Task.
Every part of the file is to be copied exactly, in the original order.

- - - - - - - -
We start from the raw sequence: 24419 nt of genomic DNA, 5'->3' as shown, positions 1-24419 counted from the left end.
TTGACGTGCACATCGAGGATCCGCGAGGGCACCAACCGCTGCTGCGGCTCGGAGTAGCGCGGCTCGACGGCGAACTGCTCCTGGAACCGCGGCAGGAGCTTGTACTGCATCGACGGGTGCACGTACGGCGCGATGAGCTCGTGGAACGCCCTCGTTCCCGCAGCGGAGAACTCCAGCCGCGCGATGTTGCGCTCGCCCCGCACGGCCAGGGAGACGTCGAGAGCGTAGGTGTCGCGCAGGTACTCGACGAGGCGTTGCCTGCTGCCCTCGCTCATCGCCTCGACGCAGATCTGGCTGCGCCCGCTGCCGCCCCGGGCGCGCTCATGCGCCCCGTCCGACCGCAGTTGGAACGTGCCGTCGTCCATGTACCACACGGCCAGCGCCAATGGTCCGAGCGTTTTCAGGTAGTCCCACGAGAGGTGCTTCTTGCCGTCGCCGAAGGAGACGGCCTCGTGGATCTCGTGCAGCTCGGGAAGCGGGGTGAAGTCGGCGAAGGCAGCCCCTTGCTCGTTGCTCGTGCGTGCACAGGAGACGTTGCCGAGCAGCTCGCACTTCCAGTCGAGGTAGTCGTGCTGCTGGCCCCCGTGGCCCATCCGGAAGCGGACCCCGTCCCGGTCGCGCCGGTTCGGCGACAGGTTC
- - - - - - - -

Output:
We start from the raw sequence: 24419 nt of genomic DNA, 5'->3' as shown, positions 1-24419 counted from the left end.
TTGACGTGCACATCGAGGATCCGCGAGGGCACCAACCGCTGCTGCGGCTCGGAGTAGCGCGGCTCGACGGCGAACTGCTCCTGGAACCGCGGCAGGAGCTTGTACTGCATCGACGGGTGCACGTACGGCGCGATGAGCTCGTGGAACGCCCTCGTTCCCGCAGCGGAGAACTCCAGCCGCGCGATGTTGCGCTCGCCCCGCACGGCCAGGGAGACGTCGAGAGCGTAGGTGTCGCGCAGGTACTCGACGAGGCGTTGCCTGCTGCCCTCGCTCATCGCCTCGACGCAGATCTGGCTGCGCCCGCTGCCGCCCCGGGCGCGCTCATGCGCCCCGTCCGACCGCAGTTGGAACGTGCCGTCGTCCATGTACCACACGGCCAGCGCCAATGGTCCGAGCGTTTTCAGGTAGTCCCACGAGAGGTGCTTCTTGCCGTCGCCGAAGGAGACGGCCTCGTGGATCTCGTGCAGCTCGGGAAGCGGGGTGAAGTCGGCGAAGGCAGCCCCTTGCTCGTTGCTCGTGCGTGCACAGGAGACGTTGCCGAGCAGCTCGCACTTCCAGTCGAGGTAGTCGTGCTGCTGGCCCCCGTGGCCCATCCGGAAGCGGACCCCGTCCCGGTCGCGCCGGTTCGGCGACAGGTTC